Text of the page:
Sharing an article

jimwins
jimwins Member Posts: 2,107
I received an email today from a friend who referred me to this article.
Though it may be geared for the "newbie" to cancer, I think it has insights/thoughts
worth sharing for all of us here. I think most of us will identify with his words.
He was diagnosed with Leukemia at age 27 and wrote this piece from "the other side
of cancer" at age 28, now in remission. My friend, incidentally is a survivor of
the same cancer as me (Diffuse Large B Cell Lymphoma) so he "gets it".

I know a lot of us are going through hell right now with a new diagnosis
or recurrence. Usually I post funny or silly things (lovingly of course) but
lately I just haven't felt that jovial. I hope I'm not becoming a grumpy
old man ;). I wish everyone strength and peace wherever you are on your journey
and always the ability to laugh in the face of your enemy.

Small quote from the article:

"...That only you walk this earth with 100% investment in you. Make the investment and use this as an opportunity to reexamine your self-worth. Love yourself more than ever and recognize how much love there is for you in the world. Then start sharing that love. You will come to see that even when you are the neediest person you know you can still be giving. Giving will make you feel better than taking... "



Hugs,

Jim


The Things I Wish I Were Told When I Was Diagnosed With Cancer

Comments

  • COBRA666
    COBRA666 Member Posts: 2,401 Member
    Says it all.
    Jim,
    I think that just about says it all. John
  • allmost60
    allmost60 Member Posts: 3,178
    Copied and saved...
    Hi Jim,
    Thank you for sharing this article with us. "Excellent" read! I copied and saved it. Hit the nail smack dab on the head. Have a good Sunday and up-coming week my friend. Sue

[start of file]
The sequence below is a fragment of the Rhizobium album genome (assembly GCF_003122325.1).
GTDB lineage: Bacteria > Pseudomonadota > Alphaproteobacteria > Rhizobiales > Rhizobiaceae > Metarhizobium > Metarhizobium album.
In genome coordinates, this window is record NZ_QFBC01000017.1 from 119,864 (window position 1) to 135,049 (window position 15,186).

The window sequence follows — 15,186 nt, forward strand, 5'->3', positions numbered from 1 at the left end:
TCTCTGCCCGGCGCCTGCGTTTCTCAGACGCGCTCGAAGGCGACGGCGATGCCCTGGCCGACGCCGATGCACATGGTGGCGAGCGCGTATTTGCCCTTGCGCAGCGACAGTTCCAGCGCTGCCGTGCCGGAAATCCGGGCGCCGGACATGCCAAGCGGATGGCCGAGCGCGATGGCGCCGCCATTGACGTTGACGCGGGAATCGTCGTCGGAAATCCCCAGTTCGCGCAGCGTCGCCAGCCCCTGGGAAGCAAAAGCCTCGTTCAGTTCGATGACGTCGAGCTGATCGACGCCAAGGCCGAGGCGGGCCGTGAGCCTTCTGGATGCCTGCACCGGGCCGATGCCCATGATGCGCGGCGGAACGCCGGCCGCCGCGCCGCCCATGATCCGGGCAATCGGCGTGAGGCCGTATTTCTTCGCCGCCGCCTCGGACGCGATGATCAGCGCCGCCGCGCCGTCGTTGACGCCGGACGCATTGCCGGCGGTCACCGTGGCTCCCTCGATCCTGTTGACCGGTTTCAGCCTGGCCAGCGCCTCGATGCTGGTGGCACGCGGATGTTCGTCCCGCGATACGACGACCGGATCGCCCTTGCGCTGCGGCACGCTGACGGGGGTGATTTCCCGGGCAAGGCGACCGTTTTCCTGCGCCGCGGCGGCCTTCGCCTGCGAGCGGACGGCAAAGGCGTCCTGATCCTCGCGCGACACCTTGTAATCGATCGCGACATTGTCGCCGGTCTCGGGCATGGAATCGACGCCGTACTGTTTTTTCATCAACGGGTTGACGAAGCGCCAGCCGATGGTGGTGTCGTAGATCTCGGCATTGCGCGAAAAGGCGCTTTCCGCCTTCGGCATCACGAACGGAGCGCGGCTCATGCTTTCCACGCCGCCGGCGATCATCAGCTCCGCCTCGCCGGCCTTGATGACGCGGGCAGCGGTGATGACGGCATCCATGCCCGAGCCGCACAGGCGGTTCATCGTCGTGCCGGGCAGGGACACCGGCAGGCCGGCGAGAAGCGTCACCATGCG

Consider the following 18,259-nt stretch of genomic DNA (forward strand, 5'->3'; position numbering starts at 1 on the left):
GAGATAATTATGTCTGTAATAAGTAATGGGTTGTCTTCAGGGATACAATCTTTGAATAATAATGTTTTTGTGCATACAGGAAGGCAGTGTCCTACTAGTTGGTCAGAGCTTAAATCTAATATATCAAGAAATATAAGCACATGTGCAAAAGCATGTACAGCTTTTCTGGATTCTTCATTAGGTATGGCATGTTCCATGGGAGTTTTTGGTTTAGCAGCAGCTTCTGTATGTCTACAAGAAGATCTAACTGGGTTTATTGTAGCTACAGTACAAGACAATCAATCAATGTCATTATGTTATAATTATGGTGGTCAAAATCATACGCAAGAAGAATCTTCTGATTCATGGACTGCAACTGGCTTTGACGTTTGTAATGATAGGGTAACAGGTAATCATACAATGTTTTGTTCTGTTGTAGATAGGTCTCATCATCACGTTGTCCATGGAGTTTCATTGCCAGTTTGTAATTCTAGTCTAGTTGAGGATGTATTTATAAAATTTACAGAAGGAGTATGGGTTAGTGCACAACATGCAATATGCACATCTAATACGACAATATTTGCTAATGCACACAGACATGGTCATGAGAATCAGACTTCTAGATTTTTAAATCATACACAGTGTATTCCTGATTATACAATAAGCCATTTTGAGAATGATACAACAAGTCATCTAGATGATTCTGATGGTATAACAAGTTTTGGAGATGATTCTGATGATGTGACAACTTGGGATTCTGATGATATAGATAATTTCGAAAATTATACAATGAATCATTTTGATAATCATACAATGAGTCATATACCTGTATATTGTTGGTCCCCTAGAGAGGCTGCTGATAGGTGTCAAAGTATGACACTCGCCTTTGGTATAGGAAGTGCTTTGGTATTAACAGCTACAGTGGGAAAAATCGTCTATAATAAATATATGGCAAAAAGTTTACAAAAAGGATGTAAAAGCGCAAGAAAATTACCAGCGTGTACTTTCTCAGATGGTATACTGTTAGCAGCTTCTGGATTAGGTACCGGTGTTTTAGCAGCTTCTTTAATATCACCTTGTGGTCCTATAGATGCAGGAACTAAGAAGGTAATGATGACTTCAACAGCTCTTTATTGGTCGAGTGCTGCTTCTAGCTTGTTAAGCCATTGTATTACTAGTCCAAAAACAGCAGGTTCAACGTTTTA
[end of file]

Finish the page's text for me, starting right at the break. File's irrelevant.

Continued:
(FNHL-2-3A-6/10)
  • forme
    forme Member Posts: 1,161 Member
    Printing
    Hi Jim

    I am printing this as I type.
    I had tears in my eyes reading this.
    I am no newbie to cancer, but boy o boy does this ever fit.
    Thank you for sharing it with us.
    It speaks volumes....

    BTW I love seeing your smiling face looking back at me.

    Hugs
    Lisha
  • dixiegirl
    dixiegirl Member Posts: 1,043 Member
    So true
    Thank you for this. I needed it on every level of my heart, my head and my spirit.
  • whitneytheartist
    whitneytheartist Member Posts: 1
    Thank you!
    Hi Jim, Thank you so much for posting that wonderful article. Wow! I was diagnosed three weeks ago with Large B Cell Diffuse Mediastinal Lymphoma and started my first cycle of Chemo two weeks ago. Three weeks and a day ago I was completely young, strong and looking forward to a wonderful summer with my family. Life changed in a day!
    Thanks again, Whitney
  • jimwins
    jimwins Member Posts: 2,107

    Thank you!
    Hi Jim, Thank you so much for posting that wonderful article. Wow! I was diagnosed three weeks ago with Large B Cell Diffuse Mediastinal Lymphoma and started my first cycle of Chemo two weeks ago. Three weeks and a day ago I was completely young, strong and looking forward to a wonderful summer with my family. Life changed in a day!
    Thanks again, Whitney

    Created a new post for you
    Hi Whitney and welcome. I sent you an email and opened
    a new thread/post for us to properly welcome you. You can
    click on the link below to open that post :).

    Welcome Whitney

    Hugs and positive thoughts,

    Jim
    DX: DLBL 4/2011, Chemo completed 10/2011, currently in remission. :)
  • miss maggie
    miss maggie Member Posts: 929
    Thank you Jim
    Dear Jim,

    Thank you very much for sharing such a wonderful article. I too saved this article.

    I want to take the time to thank you for always making the time to answer so many
    questions and giving helpful advice to others. Also, giving hope where hope is
    needed. I have no idea how busy your daily routine is? No matter, I just know
    you make the time.

    Many hugs and love. Love Maggie
  • anliperez915